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The above slideshow contains lines, sentences, and ideas from writers whose work confronts literature’s complexity, beauty, and necessity. Images confronting our made worlds and our given worlds, from Manhattan to Michigan to the unmitigated ocean.





 


Confrontation News and Excerpts

The Confrontation 2014 Poetry Prize

Announcing the Confrontation 2014 Poetry Prize: $750 and publication in one of our 2014 issues for the winning poem. Submit up to four previously unpublished poems with a $10 entry fee to Confrontation during the months of February or March 2014. Your entry fee includes a year-long subscription to the magazine, beginning with a copy...

Christopher Thornton’s Global Spotlight: Letter from New Delhi

The Lessons of Connaught Place: Rarely does a work of architecture represent something so different from what was intended.

An Assumption

I was alone, on my knees, in my closet-sized bedroom, dutifully running through the rosary, when my prayers were disrupted by that most sensual of pleasures—the aroma of a well-cooked dinner.

The Boy Who Stabbed People

A boy in the neighborhood had become a problem for Rella. For years he had shouted names like “Knucklenose” and “Vat,” names whose significance she could not determine, whenever their paths crossed and he was in the mood.

The Uncertainty Principle

From the moment the patient becomes indistinguishable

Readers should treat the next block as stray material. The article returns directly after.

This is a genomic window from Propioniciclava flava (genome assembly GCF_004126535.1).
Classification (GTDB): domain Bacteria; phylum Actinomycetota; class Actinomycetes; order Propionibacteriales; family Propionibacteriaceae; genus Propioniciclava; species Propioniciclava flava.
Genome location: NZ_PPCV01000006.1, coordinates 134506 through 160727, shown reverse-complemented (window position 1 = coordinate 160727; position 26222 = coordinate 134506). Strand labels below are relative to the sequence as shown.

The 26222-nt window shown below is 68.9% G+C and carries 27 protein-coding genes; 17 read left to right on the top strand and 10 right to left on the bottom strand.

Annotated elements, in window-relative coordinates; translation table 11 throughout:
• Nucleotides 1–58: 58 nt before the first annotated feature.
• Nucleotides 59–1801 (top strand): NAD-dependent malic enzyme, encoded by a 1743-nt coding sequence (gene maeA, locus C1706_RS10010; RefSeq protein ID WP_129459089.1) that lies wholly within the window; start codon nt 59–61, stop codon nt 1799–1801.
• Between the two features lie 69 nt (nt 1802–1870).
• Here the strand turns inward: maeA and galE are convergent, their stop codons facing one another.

The Last of the Icemen

I knew a wedding DJ once who claimed he could reorder any space based on the songs he chose to play. It’s all just an algorithm, higher math, the music of the spheres; if you know the right sequence, you can move anybody anywhere.

Isaac’s Lament

He took the wood from me and bound my wrists

Whipping Up a Feast in the House of Grief

When the R.N. at the nursing home told me Mother might die any day, I hit the Emily Dickinson hard, even keeping a collection of her poetry open on the kitchen counter for easy access.

Persona Non Grata: Globetrotting in the Security Age

Every summer, the beginning of travel season, I become apprehensive. I’m not afraid of flying. I take five or six trips a year by air, both short hops and long-haul flights that cross half a dozen time zones. I’m apprehensive because I don’t live in the United States, and travel in the summer typically...

Poetry Reading: The 2013 Poetry Prize

Robert Snyderman reads his poem "Monastery for Sandy Hook Children and Teachers," winner of the 2013 Confrontation Poetry Prize, which appears in Issue No. 113, Spring 2013.

Amulets of Mars

Onto the thick, red, dead sands of Mars, the Mars rover imprinted the signature of life. Across the ripples of sand, miles of ripples laid out by the wind, ripples that curved and curved in and out and were never straight for long, ripples that were not smiles or frowns but merely the face of...

The Understory of the One-Eyed Deer

It was the left eye that wasn’t. Just fine fur, smooth, a faint black scrape of a stitch line where the lower eyelid would have been. The skin blinked, an uncanny movement suggesting eye muscles with no eye to roll.